When Stanley Brower, a retired graphic designer, had trouble keeping up the $670-a-month mortgage payments on his home in Palm Bay, Fla., he thought of a better idea: Have the bank pay him instead.
He signed up for a reverse mortgage from Lincoln Mortgage, which paid off his house and left his monthly budget $670 freer.
And he doesn't have to pay it back.
"It's been a lifesaver," he says. "Things were beginning to look rather ominous."
Reverse mortgages, also known as home-equity-conversion loans, can help retired people get income from the equity built up in their home.
"I call it the 'late-in-life trump card,' " says financial planner Jonathan Pond of Watertown, Mass.
Say a retired couple has a $100,000 home with the mortgage paid off. A reverse mortgage allows them to draw down that equity to finance retirement. Then when they pass away or move, the house is sold, and the proceeds pay off the reverse mortgage. Heirs receive the remaining equity.
Reverse mortgages only make sense for a few people - those over 62 years old and with small outstanding mortgage balances. They must also receive financial counseling from an approved adviser. And credit history doesn't matter.
Reverse mortgages "should be considered a last resort," says Mr. Pond, "because they're one of those irreversible decisions."
The counseling is designed to explore other options - such as selling the house, downsizing, or renting. Others may benefit from a traditional home-equity loan.
And if heirs hope to inherit and live in the house, they may be willing to help their elders with living expenses in the meantime, says Cindy Merrifield, a reverse-mortgage loan officer at Lincoln Mortgage in Cocoa Beach, Fla.
Reverse mortgages work best for people who have a good reason not to move.
But that doesn't mean seniors shouldn't seriously consider reverse mortgages.
Lee McCutcheon, a reverse-mortgage loan officer at Seattle Mortgage, says many of his clients are "living a deferral existence," putting off home or car repairs.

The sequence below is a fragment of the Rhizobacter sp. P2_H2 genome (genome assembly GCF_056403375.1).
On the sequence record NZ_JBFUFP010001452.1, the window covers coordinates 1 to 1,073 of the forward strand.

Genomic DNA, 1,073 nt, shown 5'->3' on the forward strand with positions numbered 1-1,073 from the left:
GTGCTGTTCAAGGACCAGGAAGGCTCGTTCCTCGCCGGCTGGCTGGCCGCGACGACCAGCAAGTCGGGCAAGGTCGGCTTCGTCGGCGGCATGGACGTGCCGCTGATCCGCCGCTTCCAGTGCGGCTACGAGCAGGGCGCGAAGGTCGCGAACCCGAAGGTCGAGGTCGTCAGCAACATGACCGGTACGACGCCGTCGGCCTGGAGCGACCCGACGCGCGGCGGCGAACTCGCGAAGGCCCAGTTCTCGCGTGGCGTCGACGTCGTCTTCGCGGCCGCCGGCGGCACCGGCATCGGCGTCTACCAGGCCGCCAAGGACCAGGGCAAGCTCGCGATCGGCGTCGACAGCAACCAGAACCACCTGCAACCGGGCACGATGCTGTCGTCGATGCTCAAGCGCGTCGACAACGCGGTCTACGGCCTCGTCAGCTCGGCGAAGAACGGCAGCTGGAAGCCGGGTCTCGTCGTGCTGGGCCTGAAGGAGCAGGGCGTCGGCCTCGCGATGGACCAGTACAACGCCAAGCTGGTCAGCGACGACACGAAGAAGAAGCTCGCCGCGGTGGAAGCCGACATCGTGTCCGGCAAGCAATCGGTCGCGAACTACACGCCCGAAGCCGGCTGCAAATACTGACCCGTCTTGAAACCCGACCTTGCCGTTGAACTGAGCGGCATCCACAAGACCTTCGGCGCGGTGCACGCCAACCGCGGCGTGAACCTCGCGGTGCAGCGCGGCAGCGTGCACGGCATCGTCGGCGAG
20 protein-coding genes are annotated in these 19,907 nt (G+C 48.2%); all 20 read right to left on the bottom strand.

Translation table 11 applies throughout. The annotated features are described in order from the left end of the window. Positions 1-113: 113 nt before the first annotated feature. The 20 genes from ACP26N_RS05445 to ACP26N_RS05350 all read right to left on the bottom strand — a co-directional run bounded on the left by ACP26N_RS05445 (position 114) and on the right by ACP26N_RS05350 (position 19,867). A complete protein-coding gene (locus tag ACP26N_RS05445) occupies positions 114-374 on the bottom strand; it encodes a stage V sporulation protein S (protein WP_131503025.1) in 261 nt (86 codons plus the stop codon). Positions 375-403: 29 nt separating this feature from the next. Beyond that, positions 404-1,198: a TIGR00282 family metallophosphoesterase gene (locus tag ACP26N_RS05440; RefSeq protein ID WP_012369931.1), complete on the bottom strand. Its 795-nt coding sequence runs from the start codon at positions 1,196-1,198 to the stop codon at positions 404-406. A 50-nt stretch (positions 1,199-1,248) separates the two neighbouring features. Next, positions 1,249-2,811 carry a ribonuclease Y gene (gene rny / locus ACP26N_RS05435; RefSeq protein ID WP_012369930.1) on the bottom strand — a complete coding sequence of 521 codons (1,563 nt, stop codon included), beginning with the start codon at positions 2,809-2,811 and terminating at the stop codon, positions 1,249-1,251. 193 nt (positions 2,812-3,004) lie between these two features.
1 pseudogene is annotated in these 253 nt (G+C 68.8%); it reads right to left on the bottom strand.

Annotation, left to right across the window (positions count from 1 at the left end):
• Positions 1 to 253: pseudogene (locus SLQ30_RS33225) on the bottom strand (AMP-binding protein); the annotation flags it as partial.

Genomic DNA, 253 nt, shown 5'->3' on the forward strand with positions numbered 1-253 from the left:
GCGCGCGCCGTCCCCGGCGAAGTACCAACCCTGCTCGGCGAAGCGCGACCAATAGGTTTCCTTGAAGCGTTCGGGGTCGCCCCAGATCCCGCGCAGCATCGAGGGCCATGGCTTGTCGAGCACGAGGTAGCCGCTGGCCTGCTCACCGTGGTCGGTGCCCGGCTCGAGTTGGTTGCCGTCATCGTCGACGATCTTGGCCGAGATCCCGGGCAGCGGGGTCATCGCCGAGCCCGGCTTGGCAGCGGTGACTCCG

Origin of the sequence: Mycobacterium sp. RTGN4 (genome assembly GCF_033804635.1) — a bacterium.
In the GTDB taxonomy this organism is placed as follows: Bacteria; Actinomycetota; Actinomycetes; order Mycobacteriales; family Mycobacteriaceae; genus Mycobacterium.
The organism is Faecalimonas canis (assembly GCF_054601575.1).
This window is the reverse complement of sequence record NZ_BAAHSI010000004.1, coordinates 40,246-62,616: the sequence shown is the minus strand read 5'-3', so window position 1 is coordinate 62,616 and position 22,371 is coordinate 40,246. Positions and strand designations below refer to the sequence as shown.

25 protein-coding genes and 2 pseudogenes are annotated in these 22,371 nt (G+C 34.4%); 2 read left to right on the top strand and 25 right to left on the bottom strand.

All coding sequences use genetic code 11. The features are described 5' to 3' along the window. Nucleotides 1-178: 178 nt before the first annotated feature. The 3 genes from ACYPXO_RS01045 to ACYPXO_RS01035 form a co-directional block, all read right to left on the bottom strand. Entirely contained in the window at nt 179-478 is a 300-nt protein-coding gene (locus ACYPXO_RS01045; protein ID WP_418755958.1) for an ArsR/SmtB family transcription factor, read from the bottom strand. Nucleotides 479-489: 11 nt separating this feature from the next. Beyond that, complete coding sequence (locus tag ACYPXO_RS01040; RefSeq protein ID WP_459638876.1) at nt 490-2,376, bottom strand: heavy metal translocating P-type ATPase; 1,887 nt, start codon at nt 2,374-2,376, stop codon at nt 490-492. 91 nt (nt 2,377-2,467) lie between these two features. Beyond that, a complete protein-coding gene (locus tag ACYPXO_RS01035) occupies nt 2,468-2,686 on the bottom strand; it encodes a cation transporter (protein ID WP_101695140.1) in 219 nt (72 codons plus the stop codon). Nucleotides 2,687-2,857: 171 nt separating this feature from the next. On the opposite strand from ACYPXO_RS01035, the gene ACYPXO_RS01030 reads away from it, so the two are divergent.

Many seniors have negative assumptions about reverse mortgages.
But the bank never takes ownership of the house. The loan is due when the house is sold or the occupant passes on. Heirs can pay off the mortgage and keep the house.
The bank requires that the house be kept in good shape. If not, some of the money may be set aside to make repairs.
Be sure to choose a reputable mortgage company. Scam artists go after seniors who feel vulnerable because they need money or lack trusted relatives and friends to guide them, McCutcheon says.
Never sign up for a reverse mortgage from someone who is actively selling it to you.
The amount of a reverse mortgage depends on three factors: the equity in the house, your age, and the interest rate.
There are two types of reverse mortgages, one insured by the Federal Housing Administration (FHA), the other backed by Fannie Mae, a quasi-federal agency. The FHA and Fannie Mae set their own rates, and they should not vary by lender. Fannie Mae caps the total loan value at $214,600. FHA caps are set by county and are generally much lower.
Reverse mortgages can be paid out in three ways:
* Monthly payments for life (called tenure) or for a fixed number of years. If the payments exceed the equity, the bank takes the loss. Your heirs don't have to pay the money back. The bank tries to avoid such losses with small monthly payments.
"People think [since] they've been paying $900 a month for 30 years, they should be able to get $900 a month out, but they're more likely to get $150 to $200," says Pond.
* Something similar to a line of credit. You can write checks up to pre-set limits.
* A lump sum. Ms. Merrifield usually recommends against this, except to pay off old mortgages, such as Mr. Brower's. The money is tax-free, because it is not income.
You can convert to another payment plan anytime for a $20 fee.
The National Council for Home Equity Conversion provides a calculator on its Web site that tells exactly how much you can get. Visit http://reverse.org
Experts expect the reverse mortgage business, while small, to increase dramatically as baby boomers reach retirement.
For Brower, it made all the difference.
Instead of scraping together monthly payments, he plans to take up painting. He doesn't have any children. "So why should I burden myself?" he says.
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